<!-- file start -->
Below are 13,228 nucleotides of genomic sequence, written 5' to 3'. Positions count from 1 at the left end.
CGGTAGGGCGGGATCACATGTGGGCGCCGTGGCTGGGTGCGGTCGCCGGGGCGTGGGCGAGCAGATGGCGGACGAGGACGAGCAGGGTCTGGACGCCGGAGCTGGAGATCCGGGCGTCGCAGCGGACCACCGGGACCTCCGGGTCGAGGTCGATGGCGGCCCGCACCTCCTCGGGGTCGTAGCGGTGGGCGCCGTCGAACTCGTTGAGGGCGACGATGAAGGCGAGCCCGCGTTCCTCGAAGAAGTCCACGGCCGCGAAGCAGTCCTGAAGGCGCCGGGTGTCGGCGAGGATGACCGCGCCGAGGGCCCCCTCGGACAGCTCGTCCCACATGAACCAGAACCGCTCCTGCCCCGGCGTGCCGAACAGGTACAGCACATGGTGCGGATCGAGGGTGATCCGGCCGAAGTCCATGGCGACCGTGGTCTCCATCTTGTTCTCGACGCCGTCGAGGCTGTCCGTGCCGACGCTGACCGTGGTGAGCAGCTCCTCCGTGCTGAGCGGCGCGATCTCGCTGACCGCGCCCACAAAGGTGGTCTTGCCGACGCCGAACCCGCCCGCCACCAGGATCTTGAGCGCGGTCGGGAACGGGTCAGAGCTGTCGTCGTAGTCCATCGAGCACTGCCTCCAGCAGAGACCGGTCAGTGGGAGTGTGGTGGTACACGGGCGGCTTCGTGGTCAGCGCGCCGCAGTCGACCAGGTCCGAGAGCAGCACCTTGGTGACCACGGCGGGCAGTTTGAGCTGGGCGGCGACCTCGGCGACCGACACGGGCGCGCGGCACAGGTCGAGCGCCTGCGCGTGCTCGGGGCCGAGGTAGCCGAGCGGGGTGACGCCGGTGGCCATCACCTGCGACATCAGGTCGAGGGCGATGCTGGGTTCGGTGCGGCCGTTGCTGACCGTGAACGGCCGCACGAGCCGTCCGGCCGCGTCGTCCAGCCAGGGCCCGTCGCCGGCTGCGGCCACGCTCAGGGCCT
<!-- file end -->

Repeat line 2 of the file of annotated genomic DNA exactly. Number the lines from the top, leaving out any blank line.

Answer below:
CGGTAGGGCGGGATCACATGTGGGCGCCGTGGCTGGGTGCGGTCGCCGGGGCGTGGGCGAGCAGATGGCGGACGAGGACGAGCAGGGTCTGGACGCCGGAGCTGGAGATCCGGGCGTCGCAGCGGACCACCGGGACCTCCGGGTCGAGGTCGATGGCGGCCCGCACCTCCTCGGGGTCGTAGCGGTGGGCGCCGTCGAACTCGTTGAGGGCGACGATGAAGGCGAGCCCGCGTTCCTCGAAGAAGTCCACGGCCGCGAAGCAGTCCTGAAGGCGCCGGGTGTCGGCGAGGATGACCGCGCCGAGGGCCCCCTCGGACAGCTCGTCCCACATGAACCAGAACCGCTCCTGCCCCGGCGTGCCGAACAGGTACAGCACATGGTGCGGATCGAGGGTGATCCGGCCGAAGTCCATGGCGACCGTGGTCTCCATCTTGTTCTCGACGCCGTCGAGGCTGTCCGTGCCGACGCTGACCGTGGTGAGCAGCTCCTCCGTGCTGAGCGGCGCGATCTCGCTGACCGCGCCCACAAAGGTGGTCTTGCCGACGCCGAACCCGCCCGCCACCAGGATCTTGAGCGCGGTCGGGAACGGGTCAGAGCTGTCGTCGTAGTCCATCGAGCACTGCCTCCAGCAGAGACCGGTCAGTGGGAGTGTGGTGGTACACGGGCGGCTTCGTGGTCAGCGCGCCGCAGTCGACCAGGTCCGAGAGCAGCACCTTGGTGACCACGGCGGGCAGTTTGAGCTGGGCGGCGACCTCGGCGACCGACACGGGCGCGCGGCACAGGTCGAGCGCCTGCGCGTGCTCGGGGCCGAGGTAGCCGAGCGGGGTGACGCCGGTGGCCATCACCTGCGACATCAGGTCGAGGGCGATGCTGGGTTCGGTGCGGCCGTTGCTGACCGTGAACGGCCGCACGAGCCGTCCGGCCGCGTCGTCCAGCCAGGGCCCGTCGCCGGCTGCGGCCACGCTCAGGGCCT